Catherine Gaffaney is a general reporter based in Auckland.

Blue-clad saviour pulls man from sea

Suzy Fewtrell wants to thank the man in the blue singlet who saved her husband Paul. Photo / Supplied
Suzy Fewtrell wants to thank the man in the blue singlet who saved her husband Paul. Photo / Supplied

Suzy Fewtrell screamed when she saw her husband floating face-down in the water after being caught in a "freak wave".

The couple, who are based in Shanghai, were swimming with friends at Otama Beach in the Coromandel on Valentine's Day when Paul was temporarily paralysed by the wave.

Paul Fewtrell with his wife Suzy Fewtrell. Photo / Supplied
Paul Fewtrell with his wife Suzy Fewtrell. Photo / Supplied

"He said he heard me scream his name so he held on for a bit longer," Mrs Fewtrell told the Herald.


"We all ran straight to him but we were struggling to turn him because the waves were quite strong and he was a dead weight.

"Plus we wanted to turn him really carefully because we were worried he had broken his neck."

Then, out of nowhere, a tall, well-built Caucasian man in a blue singlet turned up at the beach, ran into the water and helped the group.

"It's a really quiet beach so he really did come out of nowhere," Mrs Fewtrell said. "There was a wedding being set up further down the beach but they couldn't see or hear us.

"The man was really strong. He grabbed Paul from under his arms and helped us carry him to the beach. Paul came to quite quickly. He used to be a flight attendant so he's done lots of first aid training. He was instructing us on what to do."

Mrs Fewtrell ran to the wedding party where someone called emergency services.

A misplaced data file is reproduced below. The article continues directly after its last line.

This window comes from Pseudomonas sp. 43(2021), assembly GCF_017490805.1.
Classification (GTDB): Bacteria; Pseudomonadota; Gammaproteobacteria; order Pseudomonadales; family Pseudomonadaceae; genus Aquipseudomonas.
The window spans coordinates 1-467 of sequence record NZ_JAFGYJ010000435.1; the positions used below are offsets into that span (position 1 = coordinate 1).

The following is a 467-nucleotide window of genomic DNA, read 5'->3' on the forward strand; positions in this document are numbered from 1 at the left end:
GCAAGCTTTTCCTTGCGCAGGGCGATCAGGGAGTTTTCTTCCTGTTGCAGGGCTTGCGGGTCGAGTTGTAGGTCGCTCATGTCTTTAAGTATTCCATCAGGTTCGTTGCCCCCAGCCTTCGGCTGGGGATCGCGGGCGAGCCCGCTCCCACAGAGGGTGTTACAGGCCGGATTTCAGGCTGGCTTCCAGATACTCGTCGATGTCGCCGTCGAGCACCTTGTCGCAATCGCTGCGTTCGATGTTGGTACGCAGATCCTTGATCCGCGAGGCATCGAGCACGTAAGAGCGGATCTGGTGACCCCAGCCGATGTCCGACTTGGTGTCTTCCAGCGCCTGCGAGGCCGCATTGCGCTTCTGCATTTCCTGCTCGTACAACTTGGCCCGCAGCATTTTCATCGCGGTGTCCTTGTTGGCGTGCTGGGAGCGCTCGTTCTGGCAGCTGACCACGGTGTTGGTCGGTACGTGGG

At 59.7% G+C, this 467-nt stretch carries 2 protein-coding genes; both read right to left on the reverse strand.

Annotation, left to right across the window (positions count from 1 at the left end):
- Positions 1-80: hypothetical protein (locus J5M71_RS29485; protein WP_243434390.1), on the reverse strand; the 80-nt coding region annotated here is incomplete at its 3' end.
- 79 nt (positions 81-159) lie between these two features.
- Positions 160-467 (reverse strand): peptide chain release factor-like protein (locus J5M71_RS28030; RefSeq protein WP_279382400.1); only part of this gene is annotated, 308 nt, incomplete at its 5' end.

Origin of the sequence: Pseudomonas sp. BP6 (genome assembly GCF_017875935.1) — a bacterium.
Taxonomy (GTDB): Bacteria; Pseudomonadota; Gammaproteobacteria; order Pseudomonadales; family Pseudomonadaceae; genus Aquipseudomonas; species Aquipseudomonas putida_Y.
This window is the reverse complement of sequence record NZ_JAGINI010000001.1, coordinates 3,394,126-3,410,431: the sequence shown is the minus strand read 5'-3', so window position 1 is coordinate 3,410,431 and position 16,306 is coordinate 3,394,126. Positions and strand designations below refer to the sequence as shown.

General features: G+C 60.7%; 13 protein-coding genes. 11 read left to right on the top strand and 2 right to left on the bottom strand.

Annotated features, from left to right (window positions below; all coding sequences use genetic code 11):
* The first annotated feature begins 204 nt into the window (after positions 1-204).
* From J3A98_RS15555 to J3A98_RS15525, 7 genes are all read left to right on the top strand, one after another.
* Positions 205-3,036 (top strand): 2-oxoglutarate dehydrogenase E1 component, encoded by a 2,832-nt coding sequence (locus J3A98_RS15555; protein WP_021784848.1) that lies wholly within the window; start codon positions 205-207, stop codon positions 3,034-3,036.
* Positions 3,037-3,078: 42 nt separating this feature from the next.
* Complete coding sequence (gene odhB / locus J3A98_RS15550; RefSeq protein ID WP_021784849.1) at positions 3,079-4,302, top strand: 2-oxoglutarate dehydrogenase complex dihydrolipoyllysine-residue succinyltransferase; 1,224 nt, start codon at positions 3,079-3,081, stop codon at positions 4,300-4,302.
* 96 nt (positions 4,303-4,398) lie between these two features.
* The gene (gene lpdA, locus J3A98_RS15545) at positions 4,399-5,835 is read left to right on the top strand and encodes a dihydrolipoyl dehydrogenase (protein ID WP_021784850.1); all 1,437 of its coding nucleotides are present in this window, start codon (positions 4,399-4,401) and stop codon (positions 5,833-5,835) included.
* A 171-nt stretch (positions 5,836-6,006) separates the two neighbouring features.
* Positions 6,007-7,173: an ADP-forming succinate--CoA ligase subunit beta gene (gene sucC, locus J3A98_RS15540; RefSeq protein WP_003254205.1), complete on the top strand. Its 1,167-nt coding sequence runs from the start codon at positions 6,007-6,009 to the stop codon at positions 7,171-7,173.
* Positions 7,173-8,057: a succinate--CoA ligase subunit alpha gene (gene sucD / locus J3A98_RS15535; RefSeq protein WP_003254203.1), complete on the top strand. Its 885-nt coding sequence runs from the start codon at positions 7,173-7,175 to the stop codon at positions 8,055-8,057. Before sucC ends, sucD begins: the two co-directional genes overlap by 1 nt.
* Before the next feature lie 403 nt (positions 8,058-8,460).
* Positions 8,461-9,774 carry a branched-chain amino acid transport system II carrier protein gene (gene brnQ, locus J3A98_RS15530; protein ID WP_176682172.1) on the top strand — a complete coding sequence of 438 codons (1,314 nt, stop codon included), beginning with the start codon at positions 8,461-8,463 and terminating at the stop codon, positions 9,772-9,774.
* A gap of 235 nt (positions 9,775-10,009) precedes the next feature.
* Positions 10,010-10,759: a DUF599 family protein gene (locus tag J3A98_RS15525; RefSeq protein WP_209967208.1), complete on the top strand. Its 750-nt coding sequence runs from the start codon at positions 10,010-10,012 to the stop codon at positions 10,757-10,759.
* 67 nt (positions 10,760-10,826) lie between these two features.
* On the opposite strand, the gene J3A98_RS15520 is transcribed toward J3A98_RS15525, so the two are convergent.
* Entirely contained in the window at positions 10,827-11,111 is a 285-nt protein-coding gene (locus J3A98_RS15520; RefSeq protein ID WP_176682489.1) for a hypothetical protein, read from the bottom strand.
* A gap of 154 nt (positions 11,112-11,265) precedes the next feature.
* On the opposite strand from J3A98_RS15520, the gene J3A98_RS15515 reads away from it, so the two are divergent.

"A lot of them came down to the beach to try and help. I felt calm but quite a few people went into shock.

"Then an off-duty paramedic and his wife, who's a doctor, walked past. The paramedic was really good at keeping everyone calm and he called emergency services again and told them to send a helicopter.

"The helicopter came after about 30 minutes and the man in the blue singlet helped the paramedics with the stretcher."

Mr Fewtrell began to get feeling again in his legs and toes in the helicopter. He was flown to Thames Hospital and then Middlemore Hospital. He had three prolapsed discs in his neck and his spine was severely bruised.
"He has a neck brace and has begun walking again but not well. In three weeks, we have to go back to the doctors to see if he needs an operation," Mrs Fewtrell said.

"Paul is feeling pretty lucky right now. He knows things could have been a lot worse."

Mrs Fewtrell would love to thank the man in the blue singlet and the paramedic and his wife.

"We wouldn't have been able to get Paul out of the water if it wasn't for the man in the blue singlet. I don't know who any of them are or where they came from but thank you, we appreciate your help so much."

- NZ Herald

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